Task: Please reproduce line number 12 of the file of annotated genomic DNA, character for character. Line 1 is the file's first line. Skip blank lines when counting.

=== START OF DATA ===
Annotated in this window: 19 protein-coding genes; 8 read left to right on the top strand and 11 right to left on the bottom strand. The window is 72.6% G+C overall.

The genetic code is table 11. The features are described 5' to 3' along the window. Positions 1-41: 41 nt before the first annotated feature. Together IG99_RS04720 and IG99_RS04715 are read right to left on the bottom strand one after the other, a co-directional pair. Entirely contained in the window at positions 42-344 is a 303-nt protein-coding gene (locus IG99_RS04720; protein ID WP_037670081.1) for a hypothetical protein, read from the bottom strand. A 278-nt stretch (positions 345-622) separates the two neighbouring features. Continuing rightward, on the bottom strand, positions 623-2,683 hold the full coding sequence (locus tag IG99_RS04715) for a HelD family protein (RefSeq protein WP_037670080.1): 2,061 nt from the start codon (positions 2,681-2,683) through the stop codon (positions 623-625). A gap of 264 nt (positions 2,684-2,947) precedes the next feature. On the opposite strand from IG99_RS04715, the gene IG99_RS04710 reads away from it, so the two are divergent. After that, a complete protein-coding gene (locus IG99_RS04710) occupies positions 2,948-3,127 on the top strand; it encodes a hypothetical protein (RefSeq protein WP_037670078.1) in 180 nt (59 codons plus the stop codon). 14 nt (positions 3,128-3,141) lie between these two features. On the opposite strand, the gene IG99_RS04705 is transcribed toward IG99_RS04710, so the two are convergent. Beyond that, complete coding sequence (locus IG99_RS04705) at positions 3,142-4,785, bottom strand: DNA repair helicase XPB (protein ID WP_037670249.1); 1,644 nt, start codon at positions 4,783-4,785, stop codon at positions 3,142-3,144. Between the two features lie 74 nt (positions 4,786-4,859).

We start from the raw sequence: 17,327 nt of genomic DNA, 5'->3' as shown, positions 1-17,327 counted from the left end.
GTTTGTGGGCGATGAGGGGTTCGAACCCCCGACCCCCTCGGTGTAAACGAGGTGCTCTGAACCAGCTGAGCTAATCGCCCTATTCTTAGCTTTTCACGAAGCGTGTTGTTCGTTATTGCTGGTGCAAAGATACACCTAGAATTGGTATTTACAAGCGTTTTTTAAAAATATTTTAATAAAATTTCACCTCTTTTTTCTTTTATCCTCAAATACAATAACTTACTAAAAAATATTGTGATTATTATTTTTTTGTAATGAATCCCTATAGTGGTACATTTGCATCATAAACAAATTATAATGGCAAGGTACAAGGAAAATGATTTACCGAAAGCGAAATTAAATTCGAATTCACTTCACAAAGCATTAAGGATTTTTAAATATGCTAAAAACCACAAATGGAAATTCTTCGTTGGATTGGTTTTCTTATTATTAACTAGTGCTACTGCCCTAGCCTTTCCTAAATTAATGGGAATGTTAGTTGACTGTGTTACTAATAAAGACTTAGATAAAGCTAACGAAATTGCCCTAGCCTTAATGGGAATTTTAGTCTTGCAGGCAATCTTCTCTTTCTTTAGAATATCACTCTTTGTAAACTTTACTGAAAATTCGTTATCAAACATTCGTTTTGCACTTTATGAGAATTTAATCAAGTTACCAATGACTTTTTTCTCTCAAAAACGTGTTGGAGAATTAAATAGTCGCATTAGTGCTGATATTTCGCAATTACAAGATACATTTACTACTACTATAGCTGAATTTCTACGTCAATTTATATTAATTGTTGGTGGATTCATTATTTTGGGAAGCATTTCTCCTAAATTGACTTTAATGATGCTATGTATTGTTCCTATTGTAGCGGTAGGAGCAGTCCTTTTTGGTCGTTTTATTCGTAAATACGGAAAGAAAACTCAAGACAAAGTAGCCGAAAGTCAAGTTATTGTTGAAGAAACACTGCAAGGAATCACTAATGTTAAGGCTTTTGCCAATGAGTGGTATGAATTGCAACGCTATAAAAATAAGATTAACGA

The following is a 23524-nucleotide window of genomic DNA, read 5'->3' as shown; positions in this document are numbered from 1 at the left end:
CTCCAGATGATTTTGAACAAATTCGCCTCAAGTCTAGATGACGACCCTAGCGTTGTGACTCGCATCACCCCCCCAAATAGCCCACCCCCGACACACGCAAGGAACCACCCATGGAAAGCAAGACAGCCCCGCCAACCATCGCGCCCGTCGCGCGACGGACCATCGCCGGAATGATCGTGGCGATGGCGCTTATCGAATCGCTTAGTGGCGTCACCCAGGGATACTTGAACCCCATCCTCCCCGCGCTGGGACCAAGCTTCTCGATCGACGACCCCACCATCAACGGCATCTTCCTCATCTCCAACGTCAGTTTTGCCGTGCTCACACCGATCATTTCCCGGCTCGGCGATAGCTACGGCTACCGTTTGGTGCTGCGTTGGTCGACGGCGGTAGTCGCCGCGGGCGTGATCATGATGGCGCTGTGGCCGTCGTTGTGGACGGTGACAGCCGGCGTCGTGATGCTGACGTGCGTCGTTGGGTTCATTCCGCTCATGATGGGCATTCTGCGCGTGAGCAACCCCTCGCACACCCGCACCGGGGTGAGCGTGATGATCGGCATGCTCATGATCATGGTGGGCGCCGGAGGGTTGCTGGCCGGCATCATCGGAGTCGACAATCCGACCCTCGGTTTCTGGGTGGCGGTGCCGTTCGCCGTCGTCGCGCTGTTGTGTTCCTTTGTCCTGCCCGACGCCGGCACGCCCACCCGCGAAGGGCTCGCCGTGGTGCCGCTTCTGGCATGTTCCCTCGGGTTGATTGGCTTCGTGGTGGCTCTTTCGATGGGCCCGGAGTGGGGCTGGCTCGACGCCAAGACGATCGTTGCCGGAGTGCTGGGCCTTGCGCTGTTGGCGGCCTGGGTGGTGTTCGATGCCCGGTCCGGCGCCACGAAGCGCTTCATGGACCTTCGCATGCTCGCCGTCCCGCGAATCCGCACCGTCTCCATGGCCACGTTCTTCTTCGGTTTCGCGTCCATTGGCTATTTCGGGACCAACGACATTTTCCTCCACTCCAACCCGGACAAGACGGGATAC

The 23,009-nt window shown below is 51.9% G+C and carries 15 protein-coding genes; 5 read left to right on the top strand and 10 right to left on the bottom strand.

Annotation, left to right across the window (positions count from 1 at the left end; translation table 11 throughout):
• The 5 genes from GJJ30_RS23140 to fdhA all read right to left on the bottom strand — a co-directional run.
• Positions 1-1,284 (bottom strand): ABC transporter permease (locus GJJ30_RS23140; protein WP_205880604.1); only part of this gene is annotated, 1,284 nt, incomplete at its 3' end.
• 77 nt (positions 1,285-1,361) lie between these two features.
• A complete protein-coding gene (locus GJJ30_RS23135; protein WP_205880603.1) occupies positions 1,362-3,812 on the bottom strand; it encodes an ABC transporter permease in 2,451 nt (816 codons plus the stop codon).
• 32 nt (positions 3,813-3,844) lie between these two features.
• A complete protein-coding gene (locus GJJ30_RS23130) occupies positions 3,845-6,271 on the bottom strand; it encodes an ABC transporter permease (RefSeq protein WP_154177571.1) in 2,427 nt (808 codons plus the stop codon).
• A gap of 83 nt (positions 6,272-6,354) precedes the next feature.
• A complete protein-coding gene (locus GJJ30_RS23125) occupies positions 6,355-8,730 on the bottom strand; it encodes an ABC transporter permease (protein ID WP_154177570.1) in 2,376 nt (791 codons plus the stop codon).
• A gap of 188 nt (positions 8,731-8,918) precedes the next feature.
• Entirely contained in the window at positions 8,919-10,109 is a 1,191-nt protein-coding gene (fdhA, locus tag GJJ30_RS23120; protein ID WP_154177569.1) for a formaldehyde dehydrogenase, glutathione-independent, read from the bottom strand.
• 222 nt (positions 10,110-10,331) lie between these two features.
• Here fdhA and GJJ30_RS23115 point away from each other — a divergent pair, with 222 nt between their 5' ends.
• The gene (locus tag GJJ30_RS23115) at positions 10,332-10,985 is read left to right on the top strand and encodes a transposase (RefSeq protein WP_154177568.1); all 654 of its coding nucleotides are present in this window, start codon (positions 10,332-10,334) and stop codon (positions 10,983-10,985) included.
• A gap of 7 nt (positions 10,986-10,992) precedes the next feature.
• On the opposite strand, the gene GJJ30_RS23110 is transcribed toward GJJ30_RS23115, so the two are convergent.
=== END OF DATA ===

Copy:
• A complete protein-coding gene (locus GJJ30_RS23135; protein WP_205880603.1) occupies positions 1,362-3,812 on the bottom strand; it encodes an ABC transporter permease in 2,451 nt (816 codons plus the stop codon).